The numbers are flying off the alphabet faster than Vanna White in stilettos can click them off the board. We’re up to the letter “T” in this April’s A-Z challenge as I think of new places to add to my bucket list. There’s no way that I could visit all these places if I had two lifetimes to go, but I hope to make some of them. There’s a lot of places that one could go that begins with T: Taiwan (been in the airport and would like to go stay a while), Tajikistan, Tanzania (that’s up on my list but since I can only have on T), Thailand (been there, forget to get a t-shirt), Tibet (I’ve already discussed this), Timor (I had a Chinese man in Singapore once tell me that East Timor had the most beautiful beaches in all the world, so yes, I'd like to go there someday), Togo, Tonga, Trinidad and Tobago, Tunisia, Turkey, Turkmenistan, Turks and Caicos Islands and Tuvalu (where’s that?).
So where will the letter T bring me? Lots of good options, but there is one that I haven’t mentioned: Timbuktu.
When someone asks me where I’m going and I don’t want to tell them, they get one of two answers. It depends on how much of a smart ass I am that day. I either say, I’m going crazy (and then I invite them to come along) or I say I’m going to Timbuktu. I don’t think you can get much more of an exotic sounding name than Timbuktu. You also can find a variety for spellings for it: Tomboutou, Timbuktu, or Buctoo. Nor could you probably find a more dangerous spot to take a holiday, although not as bad as it was in 2012 when Islamic Extremists took over the city and set out to impose their form of shari law. From my mini-research, it seems no one is really sure what they left as they felt the “shrines” in Timbuktu (which were all Islamic) were idolatry and many were destroyed.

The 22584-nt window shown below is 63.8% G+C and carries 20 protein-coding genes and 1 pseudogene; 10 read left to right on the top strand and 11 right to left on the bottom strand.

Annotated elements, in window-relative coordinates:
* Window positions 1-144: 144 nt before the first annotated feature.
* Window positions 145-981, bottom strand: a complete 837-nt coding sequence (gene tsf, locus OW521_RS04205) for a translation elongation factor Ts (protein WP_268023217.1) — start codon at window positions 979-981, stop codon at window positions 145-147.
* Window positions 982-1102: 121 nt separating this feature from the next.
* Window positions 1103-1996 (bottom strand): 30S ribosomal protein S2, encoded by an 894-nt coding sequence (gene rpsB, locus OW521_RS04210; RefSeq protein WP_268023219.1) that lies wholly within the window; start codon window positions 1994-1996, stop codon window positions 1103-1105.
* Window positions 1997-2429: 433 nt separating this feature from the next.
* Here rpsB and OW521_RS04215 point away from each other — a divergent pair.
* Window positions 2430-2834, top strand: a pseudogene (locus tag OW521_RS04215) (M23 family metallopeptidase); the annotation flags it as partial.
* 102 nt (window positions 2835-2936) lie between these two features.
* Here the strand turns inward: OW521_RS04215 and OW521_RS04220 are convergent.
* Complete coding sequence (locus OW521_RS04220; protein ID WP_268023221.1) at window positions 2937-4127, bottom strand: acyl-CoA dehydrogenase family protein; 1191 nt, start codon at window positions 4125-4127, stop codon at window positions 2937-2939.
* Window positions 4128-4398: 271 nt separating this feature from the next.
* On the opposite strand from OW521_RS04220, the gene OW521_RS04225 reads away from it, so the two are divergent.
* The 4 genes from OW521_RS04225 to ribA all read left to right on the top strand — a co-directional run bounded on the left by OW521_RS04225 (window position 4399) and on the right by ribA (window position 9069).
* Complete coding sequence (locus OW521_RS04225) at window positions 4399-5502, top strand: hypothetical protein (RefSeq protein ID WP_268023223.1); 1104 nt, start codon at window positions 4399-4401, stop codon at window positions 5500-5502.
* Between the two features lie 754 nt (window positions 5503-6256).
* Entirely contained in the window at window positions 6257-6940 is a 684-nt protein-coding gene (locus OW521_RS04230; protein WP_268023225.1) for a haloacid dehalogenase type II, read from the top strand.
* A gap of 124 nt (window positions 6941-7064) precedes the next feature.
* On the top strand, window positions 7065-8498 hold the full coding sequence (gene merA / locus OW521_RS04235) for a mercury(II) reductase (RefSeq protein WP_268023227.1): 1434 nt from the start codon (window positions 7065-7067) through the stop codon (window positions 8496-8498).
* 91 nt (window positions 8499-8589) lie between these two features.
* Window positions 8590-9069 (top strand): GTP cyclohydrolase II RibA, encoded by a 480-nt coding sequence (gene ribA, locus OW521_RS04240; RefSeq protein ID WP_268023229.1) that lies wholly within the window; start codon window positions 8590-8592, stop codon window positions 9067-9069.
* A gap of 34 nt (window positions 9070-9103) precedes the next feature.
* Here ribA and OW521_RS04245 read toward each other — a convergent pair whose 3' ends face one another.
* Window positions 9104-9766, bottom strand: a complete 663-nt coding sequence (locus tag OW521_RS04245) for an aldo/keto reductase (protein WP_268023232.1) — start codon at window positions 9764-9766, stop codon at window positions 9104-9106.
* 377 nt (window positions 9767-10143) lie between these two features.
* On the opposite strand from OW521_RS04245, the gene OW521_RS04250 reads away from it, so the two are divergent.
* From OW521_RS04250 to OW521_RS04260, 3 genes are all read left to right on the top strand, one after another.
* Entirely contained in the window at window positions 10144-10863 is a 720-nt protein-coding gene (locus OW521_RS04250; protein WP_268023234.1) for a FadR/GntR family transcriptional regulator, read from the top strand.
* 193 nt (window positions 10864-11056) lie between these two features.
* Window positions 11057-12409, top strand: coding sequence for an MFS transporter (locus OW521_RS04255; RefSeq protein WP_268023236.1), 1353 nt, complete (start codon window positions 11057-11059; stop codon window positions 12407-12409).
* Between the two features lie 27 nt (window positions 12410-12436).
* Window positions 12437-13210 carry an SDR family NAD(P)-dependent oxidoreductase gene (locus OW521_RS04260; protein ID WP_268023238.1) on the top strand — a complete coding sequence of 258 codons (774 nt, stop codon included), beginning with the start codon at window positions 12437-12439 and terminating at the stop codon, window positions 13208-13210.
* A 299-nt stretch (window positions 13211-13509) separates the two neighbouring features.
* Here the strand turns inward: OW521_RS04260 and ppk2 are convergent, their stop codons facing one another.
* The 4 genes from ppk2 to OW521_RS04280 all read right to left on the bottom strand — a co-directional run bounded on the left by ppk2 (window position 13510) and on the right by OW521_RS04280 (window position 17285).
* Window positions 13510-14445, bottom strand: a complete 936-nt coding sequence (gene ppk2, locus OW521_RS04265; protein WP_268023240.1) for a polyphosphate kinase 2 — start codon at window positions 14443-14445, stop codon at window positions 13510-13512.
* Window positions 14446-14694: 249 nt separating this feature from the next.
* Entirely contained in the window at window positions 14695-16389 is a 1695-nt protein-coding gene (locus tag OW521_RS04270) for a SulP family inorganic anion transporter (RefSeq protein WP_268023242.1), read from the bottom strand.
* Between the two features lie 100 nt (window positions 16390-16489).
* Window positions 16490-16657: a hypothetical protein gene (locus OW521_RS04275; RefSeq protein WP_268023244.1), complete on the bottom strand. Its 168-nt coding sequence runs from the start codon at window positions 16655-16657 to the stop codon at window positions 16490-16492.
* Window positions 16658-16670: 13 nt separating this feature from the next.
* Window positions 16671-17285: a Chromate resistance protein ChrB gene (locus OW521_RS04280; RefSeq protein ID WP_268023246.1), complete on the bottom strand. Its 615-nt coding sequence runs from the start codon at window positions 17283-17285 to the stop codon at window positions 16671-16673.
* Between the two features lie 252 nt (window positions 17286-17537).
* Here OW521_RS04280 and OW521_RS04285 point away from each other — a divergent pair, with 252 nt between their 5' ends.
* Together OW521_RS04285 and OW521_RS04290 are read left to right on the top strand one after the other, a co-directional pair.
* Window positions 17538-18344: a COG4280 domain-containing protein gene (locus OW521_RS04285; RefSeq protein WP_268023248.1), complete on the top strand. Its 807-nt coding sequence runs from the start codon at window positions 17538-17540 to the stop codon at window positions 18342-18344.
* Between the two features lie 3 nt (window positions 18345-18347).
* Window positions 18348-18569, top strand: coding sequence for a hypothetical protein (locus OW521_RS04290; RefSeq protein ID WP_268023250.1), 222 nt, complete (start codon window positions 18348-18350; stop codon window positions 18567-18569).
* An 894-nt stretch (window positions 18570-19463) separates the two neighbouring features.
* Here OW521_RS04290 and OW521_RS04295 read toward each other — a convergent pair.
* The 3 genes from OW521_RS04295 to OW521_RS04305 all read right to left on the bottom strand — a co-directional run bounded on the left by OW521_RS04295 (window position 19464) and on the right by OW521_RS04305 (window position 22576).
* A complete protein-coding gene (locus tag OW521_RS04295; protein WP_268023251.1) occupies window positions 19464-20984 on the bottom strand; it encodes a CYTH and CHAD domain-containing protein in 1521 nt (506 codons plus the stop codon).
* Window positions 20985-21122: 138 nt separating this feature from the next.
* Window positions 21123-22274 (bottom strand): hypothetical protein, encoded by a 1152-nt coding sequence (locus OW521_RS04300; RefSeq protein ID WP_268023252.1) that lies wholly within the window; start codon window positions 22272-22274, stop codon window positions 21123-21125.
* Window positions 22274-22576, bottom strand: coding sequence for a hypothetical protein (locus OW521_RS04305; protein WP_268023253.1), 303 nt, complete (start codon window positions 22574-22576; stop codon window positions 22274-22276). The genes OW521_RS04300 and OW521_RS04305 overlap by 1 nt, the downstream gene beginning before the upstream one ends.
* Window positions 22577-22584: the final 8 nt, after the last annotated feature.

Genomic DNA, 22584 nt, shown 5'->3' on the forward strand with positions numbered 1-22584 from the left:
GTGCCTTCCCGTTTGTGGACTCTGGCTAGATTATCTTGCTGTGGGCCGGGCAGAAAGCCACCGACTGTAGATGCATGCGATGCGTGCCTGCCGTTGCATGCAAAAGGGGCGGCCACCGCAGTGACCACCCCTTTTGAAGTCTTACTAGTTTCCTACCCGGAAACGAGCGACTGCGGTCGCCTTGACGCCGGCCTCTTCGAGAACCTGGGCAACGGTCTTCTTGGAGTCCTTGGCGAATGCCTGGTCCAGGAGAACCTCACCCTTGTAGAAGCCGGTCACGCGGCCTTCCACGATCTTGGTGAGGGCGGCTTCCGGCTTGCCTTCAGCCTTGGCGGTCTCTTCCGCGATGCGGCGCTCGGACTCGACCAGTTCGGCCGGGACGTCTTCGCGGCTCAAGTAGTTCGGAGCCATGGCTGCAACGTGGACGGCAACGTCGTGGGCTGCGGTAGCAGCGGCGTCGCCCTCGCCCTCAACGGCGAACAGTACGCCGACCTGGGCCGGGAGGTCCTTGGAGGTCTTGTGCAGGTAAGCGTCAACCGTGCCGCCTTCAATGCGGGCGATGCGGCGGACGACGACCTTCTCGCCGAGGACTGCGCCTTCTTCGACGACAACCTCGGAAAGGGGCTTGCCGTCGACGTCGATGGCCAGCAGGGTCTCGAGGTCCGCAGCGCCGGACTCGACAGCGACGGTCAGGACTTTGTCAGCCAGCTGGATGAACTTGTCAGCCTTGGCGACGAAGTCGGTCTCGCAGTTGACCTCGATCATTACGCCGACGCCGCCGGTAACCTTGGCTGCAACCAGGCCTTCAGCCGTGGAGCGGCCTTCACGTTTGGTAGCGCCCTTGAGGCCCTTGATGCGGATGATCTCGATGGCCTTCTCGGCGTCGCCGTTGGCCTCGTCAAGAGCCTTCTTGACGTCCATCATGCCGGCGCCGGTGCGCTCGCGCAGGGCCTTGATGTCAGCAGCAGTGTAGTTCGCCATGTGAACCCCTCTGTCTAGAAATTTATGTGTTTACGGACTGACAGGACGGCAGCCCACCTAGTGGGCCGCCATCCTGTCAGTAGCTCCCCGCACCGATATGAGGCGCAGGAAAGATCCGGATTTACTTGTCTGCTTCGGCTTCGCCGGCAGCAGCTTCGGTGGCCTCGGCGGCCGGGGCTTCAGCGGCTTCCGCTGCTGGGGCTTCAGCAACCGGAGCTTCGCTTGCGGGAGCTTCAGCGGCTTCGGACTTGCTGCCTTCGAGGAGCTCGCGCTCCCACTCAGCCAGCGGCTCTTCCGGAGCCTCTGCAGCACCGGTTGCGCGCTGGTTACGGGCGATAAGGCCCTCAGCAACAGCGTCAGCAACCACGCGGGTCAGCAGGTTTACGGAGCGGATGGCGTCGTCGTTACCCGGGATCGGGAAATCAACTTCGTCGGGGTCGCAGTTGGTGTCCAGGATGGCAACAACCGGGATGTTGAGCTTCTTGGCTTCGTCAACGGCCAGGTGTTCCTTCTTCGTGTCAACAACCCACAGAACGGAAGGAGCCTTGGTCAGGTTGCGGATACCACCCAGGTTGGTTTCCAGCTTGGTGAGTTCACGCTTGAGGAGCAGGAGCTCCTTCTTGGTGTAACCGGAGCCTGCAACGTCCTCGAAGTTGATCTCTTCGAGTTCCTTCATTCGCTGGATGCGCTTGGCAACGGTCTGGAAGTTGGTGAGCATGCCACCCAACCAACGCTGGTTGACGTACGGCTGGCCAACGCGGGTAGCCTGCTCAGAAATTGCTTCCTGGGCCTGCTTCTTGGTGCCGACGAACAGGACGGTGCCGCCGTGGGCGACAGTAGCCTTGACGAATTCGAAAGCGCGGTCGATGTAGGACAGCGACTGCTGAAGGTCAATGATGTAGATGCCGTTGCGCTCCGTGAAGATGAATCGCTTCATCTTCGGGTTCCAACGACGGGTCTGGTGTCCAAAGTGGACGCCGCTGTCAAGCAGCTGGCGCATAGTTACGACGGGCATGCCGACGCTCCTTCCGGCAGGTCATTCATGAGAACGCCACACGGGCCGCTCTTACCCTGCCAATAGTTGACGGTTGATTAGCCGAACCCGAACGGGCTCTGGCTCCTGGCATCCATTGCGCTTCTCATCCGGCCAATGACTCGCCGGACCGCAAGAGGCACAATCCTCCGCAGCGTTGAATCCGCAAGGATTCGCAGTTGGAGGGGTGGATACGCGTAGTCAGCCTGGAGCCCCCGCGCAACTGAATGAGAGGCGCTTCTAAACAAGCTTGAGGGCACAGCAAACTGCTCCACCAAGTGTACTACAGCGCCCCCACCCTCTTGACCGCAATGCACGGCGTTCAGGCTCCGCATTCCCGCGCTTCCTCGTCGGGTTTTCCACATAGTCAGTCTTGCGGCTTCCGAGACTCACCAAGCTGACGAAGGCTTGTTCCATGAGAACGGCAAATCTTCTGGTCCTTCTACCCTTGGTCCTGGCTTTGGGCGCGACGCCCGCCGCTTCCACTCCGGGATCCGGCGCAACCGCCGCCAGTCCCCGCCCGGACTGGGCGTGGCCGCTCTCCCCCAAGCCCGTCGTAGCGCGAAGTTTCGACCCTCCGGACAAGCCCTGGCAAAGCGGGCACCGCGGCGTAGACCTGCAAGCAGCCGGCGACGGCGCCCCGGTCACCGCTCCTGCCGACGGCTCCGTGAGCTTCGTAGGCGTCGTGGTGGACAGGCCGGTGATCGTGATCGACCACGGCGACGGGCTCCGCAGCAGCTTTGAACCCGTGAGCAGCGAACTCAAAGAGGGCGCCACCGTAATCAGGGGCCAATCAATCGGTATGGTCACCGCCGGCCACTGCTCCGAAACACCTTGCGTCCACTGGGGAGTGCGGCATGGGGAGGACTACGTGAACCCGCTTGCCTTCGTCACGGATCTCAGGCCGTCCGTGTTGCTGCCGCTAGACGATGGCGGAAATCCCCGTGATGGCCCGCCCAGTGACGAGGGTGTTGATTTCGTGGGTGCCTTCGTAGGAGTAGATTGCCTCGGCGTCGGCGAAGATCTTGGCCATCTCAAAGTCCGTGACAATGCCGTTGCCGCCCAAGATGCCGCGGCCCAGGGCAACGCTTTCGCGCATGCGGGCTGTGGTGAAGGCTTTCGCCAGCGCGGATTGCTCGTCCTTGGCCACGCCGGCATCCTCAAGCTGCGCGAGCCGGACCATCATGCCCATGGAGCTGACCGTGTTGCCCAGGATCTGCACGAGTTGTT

Timbuktu is in the West African country of Mali along the geographic boundary between the Sahara sand and the African savannahs. The name means “mother with a large navel.” I’m not sure if that is complimentary. Historically, it was an important trading route. Because of the people coming and going to the city, once Islam conquered this part of North Africa, a major university developed in Timbuktu. The city also had one of the world's major libraries and it is a UNESCO World Heritage Site. Certainly, visiting Timbuktu would give you the feeling that you’re at the edge of the world (or maybe you’ve stepped out of the world). If it was safer, it would be a place to set my sights on, but perhaps I should just set my sights on watching the movie “Timbuktu.” I’d not heard of this movie until doing a bit of research but Rotten Tomatoes gives this a 99% good rating (only one tomato thrown out of 107 viewers who rated the film) it must be good. I've never seen such a high rating by Rotten Tomatoes. The movie is about those living around the city and their opposition to the radical Islamic forces invading their land.